Twittering Whitman

November 29, 2009 § Leave a comment

Proof, as if needed, that we absorb Whitman (still) as much as he absorbed his culture. With thanks to Mark Nowak for passing along this blog post On the Twittification of Whitman.

Speaking of Twitter–in reference to Democractic Vistas. Is ‘twitter’ the problem of the flatulent culture and literature he criticizes, or possibly part of its democratic future? Whitman uses the term ‘idiocracy’; do we have that now, only call it ‘mediacracy’?


The Uses of Whitman

October 23, 2009 § Leave a comment

Whitman appeared in the news recently, as he does every once and again. A statue of Whitman at a university in Moscow was dedicated by Secretary of State Clinton. Gay activists in Russia were upset that no mention was made of Whitman’s homosexuality nor of repression of gays in Russia. It is interesting to see how Whitman is viewed and used by those outside of the academy–and whether we might agree with assertions made for and on behalf of Whitman.

The link is: Russian Gays Express Disappointment

Whitman has also been appearing recently in a commercial for jeans; in one case, his actual voice, recorded on wax late in his life, reading a fragment from the poem “America.” [thanks to Emmy and Kevin for pointing me to this] I presume that Whitman would find this revenance, living on in America (and popular culture, no less), stirring.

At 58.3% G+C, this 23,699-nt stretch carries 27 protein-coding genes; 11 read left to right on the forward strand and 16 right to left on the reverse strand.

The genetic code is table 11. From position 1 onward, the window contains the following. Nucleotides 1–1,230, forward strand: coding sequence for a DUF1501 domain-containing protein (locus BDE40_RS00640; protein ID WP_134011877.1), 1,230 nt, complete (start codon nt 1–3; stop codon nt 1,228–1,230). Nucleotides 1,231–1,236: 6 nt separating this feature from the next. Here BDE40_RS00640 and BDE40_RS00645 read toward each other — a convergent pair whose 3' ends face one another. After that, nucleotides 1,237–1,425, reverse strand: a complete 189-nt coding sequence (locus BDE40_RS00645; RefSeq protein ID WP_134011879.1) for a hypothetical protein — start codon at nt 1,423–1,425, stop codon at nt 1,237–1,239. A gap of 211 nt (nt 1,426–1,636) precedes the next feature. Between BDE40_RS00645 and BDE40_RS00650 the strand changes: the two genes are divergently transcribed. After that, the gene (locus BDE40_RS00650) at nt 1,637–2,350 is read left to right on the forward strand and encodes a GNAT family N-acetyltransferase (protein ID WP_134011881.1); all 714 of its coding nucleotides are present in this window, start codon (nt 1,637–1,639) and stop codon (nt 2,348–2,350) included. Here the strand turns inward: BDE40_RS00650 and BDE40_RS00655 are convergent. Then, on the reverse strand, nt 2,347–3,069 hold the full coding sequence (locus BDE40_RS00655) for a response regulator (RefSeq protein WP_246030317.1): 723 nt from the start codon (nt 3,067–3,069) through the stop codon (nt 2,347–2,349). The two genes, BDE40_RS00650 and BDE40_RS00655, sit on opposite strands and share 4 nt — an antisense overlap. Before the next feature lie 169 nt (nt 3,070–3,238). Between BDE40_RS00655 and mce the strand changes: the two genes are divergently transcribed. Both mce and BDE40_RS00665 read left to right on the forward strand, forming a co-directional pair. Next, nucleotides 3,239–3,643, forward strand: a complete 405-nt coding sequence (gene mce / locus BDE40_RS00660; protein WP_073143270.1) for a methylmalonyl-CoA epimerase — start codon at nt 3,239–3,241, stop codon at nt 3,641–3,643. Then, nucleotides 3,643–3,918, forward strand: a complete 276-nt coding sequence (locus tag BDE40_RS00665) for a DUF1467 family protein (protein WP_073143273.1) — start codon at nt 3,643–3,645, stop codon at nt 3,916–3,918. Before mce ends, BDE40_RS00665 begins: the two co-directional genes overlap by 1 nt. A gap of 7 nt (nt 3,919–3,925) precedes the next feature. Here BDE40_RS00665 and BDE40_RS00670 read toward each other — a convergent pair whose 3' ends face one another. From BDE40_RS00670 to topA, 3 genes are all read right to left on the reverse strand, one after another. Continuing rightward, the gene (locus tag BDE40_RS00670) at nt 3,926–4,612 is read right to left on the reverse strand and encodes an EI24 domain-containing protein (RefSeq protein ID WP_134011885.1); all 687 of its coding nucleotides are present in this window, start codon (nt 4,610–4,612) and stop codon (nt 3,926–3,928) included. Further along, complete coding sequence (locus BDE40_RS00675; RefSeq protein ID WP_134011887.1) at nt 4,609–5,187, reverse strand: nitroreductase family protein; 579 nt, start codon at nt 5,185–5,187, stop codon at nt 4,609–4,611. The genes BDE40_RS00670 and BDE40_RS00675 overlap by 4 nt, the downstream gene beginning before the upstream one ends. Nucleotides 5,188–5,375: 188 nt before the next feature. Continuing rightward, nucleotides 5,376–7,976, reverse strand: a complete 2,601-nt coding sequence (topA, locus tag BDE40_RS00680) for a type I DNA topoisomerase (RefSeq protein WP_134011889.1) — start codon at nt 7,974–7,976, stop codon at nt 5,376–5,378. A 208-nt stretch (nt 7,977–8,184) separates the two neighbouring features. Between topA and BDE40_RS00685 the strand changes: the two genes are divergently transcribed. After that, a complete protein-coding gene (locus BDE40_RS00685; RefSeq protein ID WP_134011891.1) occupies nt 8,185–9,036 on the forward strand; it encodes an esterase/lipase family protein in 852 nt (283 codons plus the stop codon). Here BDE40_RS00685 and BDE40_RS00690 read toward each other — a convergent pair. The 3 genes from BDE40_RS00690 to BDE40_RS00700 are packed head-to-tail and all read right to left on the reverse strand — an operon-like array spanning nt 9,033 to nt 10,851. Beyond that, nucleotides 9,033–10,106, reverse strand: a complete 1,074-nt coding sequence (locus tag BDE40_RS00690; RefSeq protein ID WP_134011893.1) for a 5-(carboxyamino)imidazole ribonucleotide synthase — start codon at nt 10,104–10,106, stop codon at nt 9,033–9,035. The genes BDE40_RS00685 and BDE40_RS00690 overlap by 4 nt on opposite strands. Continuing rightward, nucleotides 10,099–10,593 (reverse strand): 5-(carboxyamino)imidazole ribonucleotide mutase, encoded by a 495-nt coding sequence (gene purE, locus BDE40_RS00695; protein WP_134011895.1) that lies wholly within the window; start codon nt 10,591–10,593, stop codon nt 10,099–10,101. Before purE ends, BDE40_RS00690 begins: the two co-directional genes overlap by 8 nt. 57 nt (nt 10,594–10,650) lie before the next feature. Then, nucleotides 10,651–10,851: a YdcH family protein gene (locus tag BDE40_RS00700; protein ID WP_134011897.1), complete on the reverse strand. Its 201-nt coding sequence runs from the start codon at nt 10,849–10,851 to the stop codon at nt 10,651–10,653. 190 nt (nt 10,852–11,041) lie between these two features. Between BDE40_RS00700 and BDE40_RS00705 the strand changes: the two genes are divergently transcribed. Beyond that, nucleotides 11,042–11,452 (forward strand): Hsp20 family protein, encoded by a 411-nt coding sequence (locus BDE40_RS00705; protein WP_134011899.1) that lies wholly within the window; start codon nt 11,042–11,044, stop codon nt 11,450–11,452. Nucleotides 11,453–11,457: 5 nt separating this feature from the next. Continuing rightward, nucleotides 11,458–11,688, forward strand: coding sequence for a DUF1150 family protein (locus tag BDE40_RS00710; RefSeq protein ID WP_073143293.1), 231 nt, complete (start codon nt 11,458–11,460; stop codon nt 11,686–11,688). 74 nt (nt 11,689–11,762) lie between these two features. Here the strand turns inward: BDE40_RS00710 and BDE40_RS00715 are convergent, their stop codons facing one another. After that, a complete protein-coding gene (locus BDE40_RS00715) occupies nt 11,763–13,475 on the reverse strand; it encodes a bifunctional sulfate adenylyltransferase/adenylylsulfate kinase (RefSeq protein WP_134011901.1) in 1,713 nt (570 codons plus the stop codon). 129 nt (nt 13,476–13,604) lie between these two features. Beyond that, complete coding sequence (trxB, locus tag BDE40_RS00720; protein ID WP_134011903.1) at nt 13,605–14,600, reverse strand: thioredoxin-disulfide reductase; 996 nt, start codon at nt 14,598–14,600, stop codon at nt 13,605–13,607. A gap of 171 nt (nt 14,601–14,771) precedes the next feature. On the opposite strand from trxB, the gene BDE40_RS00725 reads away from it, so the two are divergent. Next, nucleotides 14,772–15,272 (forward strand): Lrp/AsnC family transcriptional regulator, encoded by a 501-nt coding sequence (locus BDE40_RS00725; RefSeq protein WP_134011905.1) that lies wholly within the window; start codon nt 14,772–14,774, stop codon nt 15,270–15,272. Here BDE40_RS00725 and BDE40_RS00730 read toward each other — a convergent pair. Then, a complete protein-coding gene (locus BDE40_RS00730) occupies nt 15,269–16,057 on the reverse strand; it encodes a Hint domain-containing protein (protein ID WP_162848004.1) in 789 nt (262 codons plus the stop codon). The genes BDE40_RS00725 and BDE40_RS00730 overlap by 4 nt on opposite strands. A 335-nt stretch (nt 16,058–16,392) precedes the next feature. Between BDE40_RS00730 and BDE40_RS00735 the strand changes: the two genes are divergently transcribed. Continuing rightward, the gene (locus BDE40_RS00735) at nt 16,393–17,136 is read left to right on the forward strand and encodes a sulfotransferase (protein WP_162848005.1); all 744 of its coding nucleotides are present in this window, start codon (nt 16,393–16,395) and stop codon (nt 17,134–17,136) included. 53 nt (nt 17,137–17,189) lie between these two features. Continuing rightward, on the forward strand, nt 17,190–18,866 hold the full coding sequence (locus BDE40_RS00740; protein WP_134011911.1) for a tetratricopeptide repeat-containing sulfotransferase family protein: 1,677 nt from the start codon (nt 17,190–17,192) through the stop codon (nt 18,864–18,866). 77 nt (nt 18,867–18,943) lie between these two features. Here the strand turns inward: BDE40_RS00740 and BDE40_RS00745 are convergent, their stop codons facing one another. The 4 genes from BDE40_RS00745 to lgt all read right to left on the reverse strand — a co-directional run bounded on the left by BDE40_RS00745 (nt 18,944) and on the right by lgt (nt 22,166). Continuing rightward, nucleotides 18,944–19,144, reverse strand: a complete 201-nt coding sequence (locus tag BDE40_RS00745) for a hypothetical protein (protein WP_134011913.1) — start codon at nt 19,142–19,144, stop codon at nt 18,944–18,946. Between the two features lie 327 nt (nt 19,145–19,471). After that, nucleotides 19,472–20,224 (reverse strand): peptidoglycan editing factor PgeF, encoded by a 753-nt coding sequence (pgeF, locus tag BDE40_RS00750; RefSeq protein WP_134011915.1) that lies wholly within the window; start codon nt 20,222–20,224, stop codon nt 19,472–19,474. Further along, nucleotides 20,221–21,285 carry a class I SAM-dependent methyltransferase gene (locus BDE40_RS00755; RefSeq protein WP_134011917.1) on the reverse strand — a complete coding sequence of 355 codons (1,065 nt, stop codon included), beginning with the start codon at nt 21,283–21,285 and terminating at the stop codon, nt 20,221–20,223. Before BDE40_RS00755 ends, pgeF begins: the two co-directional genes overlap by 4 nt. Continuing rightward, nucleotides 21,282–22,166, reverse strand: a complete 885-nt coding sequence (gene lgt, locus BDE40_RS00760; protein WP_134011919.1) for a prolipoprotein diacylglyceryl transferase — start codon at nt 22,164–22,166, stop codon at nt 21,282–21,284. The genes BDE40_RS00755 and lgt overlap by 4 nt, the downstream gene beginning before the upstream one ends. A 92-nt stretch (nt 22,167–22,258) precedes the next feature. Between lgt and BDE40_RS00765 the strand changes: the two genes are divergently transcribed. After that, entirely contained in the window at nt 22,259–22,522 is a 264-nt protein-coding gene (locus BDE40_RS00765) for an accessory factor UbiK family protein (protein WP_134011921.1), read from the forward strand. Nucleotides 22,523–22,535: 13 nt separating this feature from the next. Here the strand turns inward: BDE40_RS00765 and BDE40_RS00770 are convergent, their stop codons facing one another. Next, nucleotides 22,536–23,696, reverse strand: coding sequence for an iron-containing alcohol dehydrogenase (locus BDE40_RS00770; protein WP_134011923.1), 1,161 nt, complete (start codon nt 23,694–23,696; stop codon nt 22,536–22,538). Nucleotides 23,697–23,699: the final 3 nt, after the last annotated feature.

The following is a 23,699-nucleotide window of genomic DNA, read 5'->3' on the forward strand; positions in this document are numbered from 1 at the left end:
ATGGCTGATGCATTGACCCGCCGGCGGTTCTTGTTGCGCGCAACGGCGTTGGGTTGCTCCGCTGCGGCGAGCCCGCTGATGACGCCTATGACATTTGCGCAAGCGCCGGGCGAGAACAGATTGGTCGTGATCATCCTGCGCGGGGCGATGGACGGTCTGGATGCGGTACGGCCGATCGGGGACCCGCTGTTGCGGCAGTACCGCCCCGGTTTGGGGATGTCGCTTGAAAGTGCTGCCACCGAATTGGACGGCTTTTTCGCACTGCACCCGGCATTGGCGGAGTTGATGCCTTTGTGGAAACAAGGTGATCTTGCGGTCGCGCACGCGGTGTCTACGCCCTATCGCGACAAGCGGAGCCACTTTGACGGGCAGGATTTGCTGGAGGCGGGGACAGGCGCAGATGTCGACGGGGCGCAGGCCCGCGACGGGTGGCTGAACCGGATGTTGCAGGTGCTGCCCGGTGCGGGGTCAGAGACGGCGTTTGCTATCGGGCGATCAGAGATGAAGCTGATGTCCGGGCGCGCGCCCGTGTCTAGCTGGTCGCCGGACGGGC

You might also consider how poets since Whitman have used him and talked back, answered him or challenged him. In other words, not only been influenced by him, but made the influence explicit or the subject of a poem. Here is what searching for “Whitman” at the Poetry Foundation will get you.

You can also find there our own Mark Nowak (Lit House Director) writing about Whitman and the poetics of work and class as viewed through a contemporary Cambodian poet, U Sam Oeur. Professor Nowak will be speaking with us about this poet and Whitman in an upcoming class.

One of the ways Whitman is being used and explored by people outside of the academy, as well as within, is through the Whitman Archive. We will be looking at it in class; I suggest you begin to browse through it. You will find there the letter Emerson writes to Whitman in response to his reading of the 1855 Leaves of Grass; also, what Whitman does with that letter. We see that poets and writers have been talking back to Whitman–and Whitman talking to them, and to us–from the very beginning.

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